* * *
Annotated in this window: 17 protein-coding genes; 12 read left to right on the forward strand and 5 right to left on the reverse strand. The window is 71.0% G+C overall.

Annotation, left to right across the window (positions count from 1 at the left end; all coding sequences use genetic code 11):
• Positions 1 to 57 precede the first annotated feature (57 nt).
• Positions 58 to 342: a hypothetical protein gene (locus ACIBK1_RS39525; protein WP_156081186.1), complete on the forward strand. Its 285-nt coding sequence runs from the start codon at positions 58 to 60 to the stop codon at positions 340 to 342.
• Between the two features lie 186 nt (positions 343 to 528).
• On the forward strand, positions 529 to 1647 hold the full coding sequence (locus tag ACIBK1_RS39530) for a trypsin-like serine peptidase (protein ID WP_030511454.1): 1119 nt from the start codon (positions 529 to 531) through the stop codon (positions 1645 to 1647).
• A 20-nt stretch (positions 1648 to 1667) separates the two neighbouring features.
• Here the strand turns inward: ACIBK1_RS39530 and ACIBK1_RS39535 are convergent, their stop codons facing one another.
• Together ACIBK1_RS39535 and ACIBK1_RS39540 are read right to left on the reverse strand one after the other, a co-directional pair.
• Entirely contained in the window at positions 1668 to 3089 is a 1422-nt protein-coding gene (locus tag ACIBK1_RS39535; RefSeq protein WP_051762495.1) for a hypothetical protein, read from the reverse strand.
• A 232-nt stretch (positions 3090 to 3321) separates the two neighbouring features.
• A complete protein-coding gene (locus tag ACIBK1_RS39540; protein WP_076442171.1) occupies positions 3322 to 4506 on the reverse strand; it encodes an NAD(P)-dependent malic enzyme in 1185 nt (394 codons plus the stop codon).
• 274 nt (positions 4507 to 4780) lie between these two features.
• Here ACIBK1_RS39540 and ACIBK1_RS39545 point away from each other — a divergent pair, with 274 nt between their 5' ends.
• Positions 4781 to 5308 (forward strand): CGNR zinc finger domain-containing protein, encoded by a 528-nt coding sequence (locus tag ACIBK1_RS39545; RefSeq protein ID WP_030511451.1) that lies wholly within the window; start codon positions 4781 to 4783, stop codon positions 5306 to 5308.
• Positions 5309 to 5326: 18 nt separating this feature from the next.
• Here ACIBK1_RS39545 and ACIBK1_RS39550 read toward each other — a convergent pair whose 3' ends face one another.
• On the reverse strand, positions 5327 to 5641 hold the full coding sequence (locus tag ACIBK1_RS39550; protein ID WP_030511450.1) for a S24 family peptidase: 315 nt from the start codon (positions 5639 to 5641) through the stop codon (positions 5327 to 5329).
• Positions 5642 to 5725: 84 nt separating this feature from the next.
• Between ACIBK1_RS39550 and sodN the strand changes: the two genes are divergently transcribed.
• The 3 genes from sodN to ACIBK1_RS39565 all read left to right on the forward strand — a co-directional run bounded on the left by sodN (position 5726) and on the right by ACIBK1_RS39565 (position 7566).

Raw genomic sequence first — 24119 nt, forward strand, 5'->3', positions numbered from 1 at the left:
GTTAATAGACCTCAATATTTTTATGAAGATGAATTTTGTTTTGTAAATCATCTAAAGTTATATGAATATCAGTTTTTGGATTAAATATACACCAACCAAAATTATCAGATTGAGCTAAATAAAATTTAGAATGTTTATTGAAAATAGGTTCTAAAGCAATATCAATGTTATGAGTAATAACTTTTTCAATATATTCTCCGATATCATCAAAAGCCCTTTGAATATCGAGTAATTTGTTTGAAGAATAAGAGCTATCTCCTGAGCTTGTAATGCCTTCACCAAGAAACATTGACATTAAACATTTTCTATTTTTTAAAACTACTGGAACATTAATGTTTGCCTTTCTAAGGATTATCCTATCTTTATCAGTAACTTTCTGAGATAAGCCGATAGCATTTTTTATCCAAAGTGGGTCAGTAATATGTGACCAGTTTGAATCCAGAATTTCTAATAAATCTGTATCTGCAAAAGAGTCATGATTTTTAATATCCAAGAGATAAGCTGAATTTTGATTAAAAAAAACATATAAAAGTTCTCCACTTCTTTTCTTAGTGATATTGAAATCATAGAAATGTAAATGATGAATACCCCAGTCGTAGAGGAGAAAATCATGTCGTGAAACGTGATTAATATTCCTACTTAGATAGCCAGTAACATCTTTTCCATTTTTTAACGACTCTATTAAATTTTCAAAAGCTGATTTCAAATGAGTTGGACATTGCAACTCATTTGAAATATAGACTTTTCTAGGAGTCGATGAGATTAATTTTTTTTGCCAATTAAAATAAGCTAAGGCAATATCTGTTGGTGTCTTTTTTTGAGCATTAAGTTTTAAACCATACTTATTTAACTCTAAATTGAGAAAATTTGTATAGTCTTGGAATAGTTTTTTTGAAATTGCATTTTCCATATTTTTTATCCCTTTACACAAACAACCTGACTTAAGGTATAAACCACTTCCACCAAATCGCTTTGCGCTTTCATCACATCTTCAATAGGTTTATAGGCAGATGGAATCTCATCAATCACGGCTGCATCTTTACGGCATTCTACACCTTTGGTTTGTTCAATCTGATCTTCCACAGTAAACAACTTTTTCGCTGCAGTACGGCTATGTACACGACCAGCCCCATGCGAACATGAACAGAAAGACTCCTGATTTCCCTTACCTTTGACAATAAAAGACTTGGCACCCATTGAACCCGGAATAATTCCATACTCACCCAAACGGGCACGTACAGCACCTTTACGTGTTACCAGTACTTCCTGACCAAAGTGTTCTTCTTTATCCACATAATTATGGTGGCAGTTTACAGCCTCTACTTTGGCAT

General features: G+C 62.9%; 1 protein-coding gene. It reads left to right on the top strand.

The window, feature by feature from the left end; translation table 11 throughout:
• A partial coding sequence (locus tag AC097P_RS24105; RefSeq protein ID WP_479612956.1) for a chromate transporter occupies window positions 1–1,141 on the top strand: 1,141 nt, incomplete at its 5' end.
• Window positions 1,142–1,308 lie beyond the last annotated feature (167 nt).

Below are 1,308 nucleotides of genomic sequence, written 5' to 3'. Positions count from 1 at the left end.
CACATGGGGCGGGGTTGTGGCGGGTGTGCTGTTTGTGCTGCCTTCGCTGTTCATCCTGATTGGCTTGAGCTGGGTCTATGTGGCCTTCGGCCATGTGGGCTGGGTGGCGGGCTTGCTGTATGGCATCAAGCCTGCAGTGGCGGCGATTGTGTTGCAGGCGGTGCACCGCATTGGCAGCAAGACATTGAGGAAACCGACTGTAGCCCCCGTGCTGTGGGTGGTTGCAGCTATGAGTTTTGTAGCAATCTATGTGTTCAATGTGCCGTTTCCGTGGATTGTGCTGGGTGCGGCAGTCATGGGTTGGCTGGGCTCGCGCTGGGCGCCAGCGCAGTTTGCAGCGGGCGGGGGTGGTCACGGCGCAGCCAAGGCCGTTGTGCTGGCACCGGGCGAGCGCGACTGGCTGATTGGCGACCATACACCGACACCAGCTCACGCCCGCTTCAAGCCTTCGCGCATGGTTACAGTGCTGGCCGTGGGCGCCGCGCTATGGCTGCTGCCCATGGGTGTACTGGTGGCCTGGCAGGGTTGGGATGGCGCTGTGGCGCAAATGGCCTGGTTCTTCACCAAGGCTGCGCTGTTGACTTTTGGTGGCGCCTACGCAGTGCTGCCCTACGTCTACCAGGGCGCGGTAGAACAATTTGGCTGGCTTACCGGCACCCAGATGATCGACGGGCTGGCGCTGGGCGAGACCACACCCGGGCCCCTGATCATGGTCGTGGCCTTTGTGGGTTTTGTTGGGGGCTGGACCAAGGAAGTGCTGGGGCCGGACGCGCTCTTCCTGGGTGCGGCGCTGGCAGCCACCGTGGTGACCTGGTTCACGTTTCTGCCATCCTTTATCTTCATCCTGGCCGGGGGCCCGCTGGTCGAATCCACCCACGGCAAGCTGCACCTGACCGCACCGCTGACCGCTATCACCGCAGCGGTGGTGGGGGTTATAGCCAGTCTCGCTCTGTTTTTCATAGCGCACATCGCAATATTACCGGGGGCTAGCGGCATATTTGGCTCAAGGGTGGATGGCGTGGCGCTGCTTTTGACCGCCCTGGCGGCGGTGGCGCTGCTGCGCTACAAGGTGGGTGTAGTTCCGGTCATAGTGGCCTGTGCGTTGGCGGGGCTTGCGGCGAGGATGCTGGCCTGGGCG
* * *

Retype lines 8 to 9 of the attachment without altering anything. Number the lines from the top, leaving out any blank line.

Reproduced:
• Here the strand turns inward: ACIBK1_RS39530 and ACIBK1_RS39535 are convergent, their stop codons facing one another.
• Together ACIBK1_RS39535 and ACIBK1_RS39540 are read right to left on the reverse strand one after the other, a co-directional pair.